And a chest at Wadsworth Atheneum in Hartford, Connecticut. Made in Ipswich, MA. Both stiles, top rail & both muntins use this pattern.

 

Below I cropped the top rail from that photo – not sure it will come through in detail.

A drawing I did of that pattern a couple of years ago. Either mine, or the original, is upside-down. I’ve seen it carved both ways.

This pattern is a bit hard to wrap my head around. I broke it down to three elements, (here in black, green & blue) and then these just lay against each other as the pattern repeats. (my full drawing above is 2 1/3 repeats).

It’s a weird one. I’ve only carved it a few times –

joined chest, c. 2001
detail

Most recently I carved this design when I built the shop in 2016. Did it twice then, because this one’s on the wrong side of the brace, now covered with sheathing for a few decades.

So keep in mind that my “take” on these Devon, England/Ipswich, Massachusetts carvings are skewed. I take what I need, and leave the rest.

Basket Making video: Pounding and Peeling Splints

This one is long. And the first 10 minutes have too much background noise; wind & traffic. When the wind is from the east here, I get more traffic noise from rte 3. And just above the area I’m working in outdoors is our road, so I was sort of wedged between the devil & the deep blue sea.

But I hope it’s worth it – this video shows how I pound apart the billets to make splints, then how to “dress” them, both by scraping them with a knife, and splitting them in half. Then how to trim them to width. All this work, combined with the previous video, is preparation of the material. Then comes weaving…

I think I wore Daniel out editing this one. So I have to give him some time off before the next one…

There will be a few baskets for sale soon. Save up…

Strapwork

I haven’t been carving lately, but I’ve been thinking a lot about it as I work on the patterns’ drawings. Earlier this week, it was “strapwork.”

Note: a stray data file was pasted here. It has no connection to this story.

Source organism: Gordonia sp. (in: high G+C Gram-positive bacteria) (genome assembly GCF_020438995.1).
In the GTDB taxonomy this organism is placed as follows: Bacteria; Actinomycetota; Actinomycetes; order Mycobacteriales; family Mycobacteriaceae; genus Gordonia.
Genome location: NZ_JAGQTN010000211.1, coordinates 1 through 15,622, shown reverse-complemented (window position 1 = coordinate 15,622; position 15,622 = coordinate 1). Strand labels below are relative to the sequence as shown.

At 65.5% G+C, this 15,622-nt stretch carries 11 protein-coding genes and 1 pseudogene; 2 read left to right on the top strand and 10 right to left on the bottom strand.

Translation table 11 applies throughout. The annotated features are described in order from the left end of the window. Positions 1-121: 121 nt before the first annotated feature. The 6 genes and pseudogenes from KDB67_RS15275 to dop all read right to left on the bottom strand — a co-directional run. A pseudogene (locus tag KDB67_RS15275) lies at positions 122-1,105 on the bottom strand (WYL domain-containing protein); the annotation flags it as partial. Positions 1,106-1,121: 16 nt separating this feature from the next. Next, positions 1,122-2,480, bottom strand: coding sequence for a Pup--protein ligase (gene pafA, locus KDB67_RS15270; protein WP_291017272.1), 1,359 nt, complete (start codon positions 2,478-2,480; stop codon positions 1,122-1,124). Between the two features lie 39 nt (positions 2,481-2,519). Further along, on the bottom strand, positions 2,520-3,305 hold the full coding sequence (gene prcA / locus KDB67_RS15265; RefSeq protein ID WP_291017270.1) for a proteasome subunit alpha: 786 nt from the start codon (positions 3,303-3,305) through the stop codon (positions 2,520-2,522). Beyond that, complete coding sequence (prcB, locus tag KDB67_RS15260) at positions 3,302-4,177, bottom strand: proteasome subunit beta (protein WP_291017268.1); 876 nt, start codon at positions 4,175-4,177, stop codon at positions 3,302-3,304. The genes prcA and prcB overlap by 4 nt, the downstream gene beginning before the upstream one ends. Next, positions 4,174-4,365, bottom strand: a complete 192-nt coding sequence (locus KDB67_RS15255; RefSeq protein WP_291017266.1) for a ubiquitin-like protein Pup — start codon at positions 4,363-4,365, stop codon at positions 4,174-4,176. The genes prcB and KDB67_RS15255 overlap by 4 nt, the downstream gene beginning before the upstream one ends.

That’s a term art historians apply to a group of carvings (& other decoration) that mimic iron straps bound around woodwork. Or so it seems to me, anyway. This style of engraving by de Vries is often cited as an example when discussing (the few) New England examples, or the English ones – but it is only related in concept, not in details.

I first carved it about 20 years ago, one of my early attempts is incorporated in the headboard of this bedstead; two large horizontal panels:

bedstead headboard

My most recent example went into this wainscot chair that’s now in the loft waiting to be finished. 

 

The most extensive research into this particular pattern is Anthony Wells-Cole’s 1981 article “Oak Bed at Montacute: A Study in Mannerist Decoration” in Furniture History. That article runs down a lot of examples in and around Exeter, England. Recently, I sat down with some of the illustrations from that article and searched the web for newer photographs of some of the monuments Wells-Cole cited. (if you have access through JSTOR you can read it here https://www.jstor.org/stable/23404733?seq=1 )

(I’ve not seen any of these monuments – I clipped all these photos off the web. Some wikipedia, some travel blogs, etc)

Carew family monument, 1589 Exeter Cathedrel

Fulford monument, Dunsford, Devon – Thomas Fulford died 1610.

 

Sir Thomas Harris, Cornworthy, Devon, died 1610. Monument said to be erected in 1611.

A pulpit from Iddesleigh Devon –

Many, many years ago I did see some excellent examples in Totnes, Devon:

carved panel, Totnes pews

carved pews, Totnes, Devon

The only person I know of in England these days studying this work in detail is Paul Fitzsimmons, owner of Marhamchurch Antiques. He’s a magnet for Exeter/Devon carved furniture in general, and has clustered together a great group of strapwork examples. Sadly, these days you can buy original oak furniture from him cheaper than you can buy reproductions from me! https://www.marhamchurchantiques.com/current-stock/

 

Working on Drawings